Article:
Mercedes-Benz is increasing its battery production in its factory in Kamenz, Germany, as it preps for the rollout of more fully electric vehicles.
Mercedes-Benz is investing in 9 factories in 7 locations in Europe, Asia, and North America, largely through fully owned subsidiary Accumotive. The company is investing $1 billion into its battery production network.
That sounds like a lot of money to a pauper like me, but I do think it would engender a lot more optimism about Mercedes-Benz if the company was investing $10 billion. In my opinion, this is not going to be a slow technology transition, and any companies trying to slow-walk it will be left in the dust.
This factory in Kamenz is were batteries for the Mercedes-Benz EQC are made. Further details include: “Producing this highly complex lithium-ion battery requires multiple production lines that are approximately 170 meters long, each with more than 30 production stations and with a high number of production steps. The battery systems consist of 384 battery cells and many other components. The battery cells are welded with a laser with a tolerance of 2µm using modern automation technology.”
“The Kamenz plant has two battery factories and a total production and logistics area of 80,000 square meters. The second battery factory, which opened in 2018, runs on state-of-the-art equipment and uses a wide range of Industry 4.0 technologies. It was also designed as a CO2-neutral factory right from the beginning and thus plays a pioneering role with regard to Mercedes-Benz AG’s sustainability goals: a combined heat and power plant and a 2-megawatt photovoltaic system combined with geothermal energy power the production plant. The entire building is designed according to the production flow and lines. Special assembly equipment ergonomically assists and makes it easier for employees to handle heavy parts. The plant uses a variety of Industry 4.0 technologies, such as digital control and production tracking. Among other things, this guarantees the complete traceability of every delivered battery and its components, including all its production data.”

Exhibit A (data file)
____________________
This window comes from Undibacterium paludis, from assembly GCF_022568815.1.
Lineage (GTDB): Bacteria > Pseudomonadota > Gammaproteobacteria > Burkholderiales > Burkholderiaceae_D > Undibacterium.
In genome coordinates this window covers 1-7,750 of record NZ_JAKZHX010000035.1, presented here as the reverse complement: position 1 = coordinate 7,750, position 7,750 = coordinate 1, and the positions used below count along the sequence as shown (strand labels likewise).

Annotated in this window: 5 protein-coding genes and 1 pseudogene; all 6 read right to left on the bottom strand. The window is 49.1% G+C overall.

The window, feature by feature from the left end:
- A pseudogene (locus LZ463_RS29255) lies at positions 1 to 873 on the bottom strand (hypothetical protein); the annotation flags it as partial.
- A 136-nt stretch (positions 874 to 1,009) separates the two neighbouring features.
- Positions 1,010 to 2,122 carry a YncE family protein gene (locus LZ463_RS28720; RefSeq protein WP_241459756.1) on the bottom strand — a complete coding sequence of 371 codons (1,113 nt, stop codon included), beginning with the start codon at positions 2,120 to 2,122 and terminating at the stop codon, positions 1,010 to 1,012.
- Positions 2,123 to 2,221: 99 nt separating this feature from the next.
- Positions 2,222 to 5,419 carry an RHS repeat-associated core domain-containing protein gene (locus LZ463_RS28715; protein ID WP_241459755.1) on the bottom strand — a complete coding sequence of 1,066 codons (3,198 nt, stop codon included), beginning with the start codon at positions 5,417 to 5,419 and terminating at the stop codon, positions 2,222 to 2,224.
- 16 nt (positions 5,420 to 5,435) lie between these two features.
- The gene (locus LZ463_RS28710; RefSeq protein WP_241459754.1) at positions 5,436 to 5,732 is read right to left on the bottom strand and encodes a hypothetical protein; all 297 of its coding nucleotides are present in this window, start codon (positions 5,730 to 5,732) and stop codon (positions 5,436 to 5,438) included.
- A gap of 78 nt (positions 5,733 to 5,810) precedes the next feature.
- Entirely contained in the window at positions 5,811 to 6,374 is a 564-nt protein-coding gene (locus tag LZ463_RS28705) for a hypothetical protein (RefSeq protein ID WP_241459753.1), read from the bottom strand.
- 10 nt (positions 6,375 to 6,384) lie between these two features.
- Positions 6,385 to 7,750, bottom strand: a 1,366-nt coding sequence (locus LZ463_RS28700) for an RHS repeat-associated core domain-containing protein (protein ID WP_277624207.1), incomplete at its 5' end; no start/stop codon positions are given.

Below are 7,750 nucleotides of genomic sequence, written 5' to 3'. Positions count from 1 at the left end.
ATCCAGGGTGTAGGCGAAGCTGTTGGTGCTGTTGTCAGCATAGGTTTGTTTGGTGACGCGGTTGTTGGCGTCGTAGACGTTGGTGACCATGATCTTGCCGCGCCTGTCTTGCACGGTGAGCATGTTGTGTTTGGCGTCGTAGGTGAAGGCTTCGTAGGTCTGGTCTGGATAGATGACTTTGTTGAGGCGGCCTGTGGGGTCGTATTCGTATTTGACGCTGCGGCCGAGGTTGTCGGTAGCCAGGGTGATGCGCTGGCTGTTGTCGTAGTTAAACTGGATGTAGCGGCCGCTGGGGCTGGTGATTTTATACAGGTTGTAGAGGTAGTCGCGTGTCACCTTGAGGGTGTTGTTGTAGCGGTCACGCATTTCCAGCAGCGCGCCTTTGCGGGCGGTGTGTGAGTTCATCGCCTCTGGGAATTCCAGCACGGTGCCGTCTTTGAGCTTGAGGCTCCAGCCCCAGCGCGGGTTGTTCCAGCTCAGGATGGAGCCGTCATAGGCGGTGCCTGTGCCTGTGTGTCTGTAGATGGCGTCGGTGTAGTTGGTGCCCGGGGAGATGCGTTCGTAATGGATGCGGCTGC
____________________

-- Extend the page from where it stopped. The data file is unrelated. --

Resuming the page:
That definitely sounds like a kick-ass factory. I’ve put it on my list for a place to visit next time I’m in the region. Another Mercedes-Benz battery factory even closer to my home in Wrocław — in Jawor, Poland — is starting production in 2020. This region of southwest Poland and southeast Germany certainly seems to be turning into a battery production epicenter. Wrocław is home of the largest EV battery factory in Europe, the LG Chem factory I wrote about two days ago.
Daimler doesn’t indicate the production capacity of the Kamenz plant in terms of MWh or GWh, only indicating that “annual production volume will soon exceed half a million battery systems for hybrid, plug-in hybrid and purely electric vehicles.” Naturally, the critical missing information here is the average energy storage capacity of a single battery. If you have more details on this factory, please pass them along.
Mercedes-Benz will have 5 fully electric vehicles on the market by the end of the year, and an additional 20 plug-in hybrids (which, as you may know, we’re not a big fan of). The EQC looks like a decent electric vehicle, but production capacity is still limited, which means sales/deliveries are very low.
Approximately 1,300 people are employed at the Kamenz battery factory.
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